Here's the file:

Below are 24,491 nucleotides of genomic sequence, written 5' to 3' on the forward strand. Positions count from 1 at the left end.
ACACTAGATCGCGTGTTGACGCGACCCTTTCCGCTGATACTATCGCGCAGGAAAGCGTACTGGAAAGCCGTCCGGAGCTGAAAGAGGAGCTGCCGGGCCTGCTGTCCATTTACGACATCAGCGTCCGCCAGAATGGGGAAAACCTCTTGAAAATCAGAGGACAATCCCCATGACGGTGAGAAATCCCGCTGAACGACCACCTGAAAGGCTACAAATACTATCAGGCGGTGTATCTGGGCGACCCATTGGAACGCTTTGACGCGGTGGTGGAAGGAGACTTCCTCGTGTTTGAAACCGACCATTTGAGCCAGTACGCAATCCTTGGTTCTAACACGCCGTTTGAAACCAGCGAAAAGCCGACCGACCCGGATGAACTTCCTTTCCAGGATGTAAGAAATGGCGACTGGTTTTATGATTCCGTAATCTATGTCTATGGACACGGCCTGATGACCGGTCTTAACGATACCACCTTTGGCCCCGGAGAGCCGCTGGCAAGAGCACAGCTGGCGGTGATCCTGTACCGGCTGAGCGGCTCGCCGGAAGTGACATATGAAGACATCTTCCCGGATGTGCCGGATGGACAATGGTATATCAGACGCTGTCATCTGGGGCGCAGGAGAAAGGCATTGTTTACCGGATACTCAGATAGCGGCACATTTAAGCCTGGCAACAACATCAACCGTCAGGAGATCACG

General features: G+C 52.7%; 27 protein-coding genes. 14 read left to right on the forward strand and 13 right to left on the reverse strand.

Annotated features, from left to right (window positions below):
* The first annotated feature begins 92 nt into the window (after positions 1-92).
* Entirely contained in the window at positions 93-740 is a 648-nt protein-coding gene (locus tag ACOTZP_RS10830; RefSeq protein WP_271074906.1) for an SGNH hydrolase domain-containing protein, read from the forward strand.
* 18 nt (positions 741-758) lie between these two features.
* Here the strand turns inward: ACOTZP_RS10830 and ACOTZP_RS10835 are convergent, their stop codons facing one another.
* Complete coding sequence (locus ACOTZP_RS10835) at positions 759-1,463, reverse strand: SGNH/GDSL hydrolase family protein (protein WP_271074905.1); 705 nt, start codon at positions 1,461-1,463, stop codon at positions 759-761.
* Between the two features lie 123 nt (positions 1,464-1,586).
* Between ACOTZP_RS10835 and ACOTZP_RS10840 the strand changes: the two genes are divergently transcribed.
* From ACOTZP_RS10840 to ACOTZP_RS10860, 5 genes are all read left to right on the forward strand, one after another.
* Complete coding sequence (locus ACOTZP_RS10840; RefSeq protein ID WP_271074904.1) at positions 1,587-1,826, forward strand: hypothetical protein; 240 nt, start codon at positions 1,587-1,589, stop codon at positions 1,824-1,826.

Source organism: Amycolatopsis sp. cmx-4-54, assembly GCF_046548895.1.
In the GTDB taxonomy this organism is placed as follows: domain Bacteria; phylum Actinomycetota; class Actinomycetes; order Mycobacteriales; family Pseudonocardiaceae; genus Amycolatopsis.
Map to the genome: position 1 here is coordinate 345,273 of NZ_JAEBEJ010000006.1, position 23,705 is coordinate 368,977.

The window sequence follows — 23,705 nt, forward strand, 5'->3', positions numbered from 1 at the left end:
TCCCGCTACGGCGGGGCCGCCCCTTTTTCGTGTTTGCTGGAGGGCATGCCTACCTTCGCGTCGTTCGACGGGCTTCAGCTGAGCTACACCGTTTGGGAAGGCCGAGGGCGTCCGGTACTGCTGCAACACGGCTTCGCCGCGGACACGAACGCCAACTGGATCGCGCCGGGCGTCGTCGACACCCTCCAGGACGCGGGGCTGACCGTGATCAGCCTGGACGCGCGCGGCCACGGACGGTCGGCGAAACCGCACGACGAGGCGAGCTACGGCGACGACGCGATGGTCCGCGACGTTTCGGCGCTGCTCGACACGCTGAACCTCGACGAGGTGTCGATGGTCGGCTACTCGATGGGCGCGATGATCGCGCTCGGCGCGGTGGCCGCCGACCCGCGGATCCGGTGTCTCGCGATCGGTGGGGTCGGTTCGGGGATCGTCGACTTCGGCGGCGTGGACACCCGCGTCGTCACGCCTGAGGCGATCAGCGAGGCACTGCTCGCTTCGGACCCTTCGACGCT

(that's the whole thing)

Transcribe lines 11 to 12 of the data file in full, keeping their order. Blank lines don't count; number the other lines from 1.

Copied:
* Between ACOTZP_RS10835 and ACOTZP_RS10840 the strand changes: the two genes are divergently transcribed.
* From ACOTZP_RS10840 to ACOTZP_RS10860, 5 genes are all read left to right on the forward strand, one after another.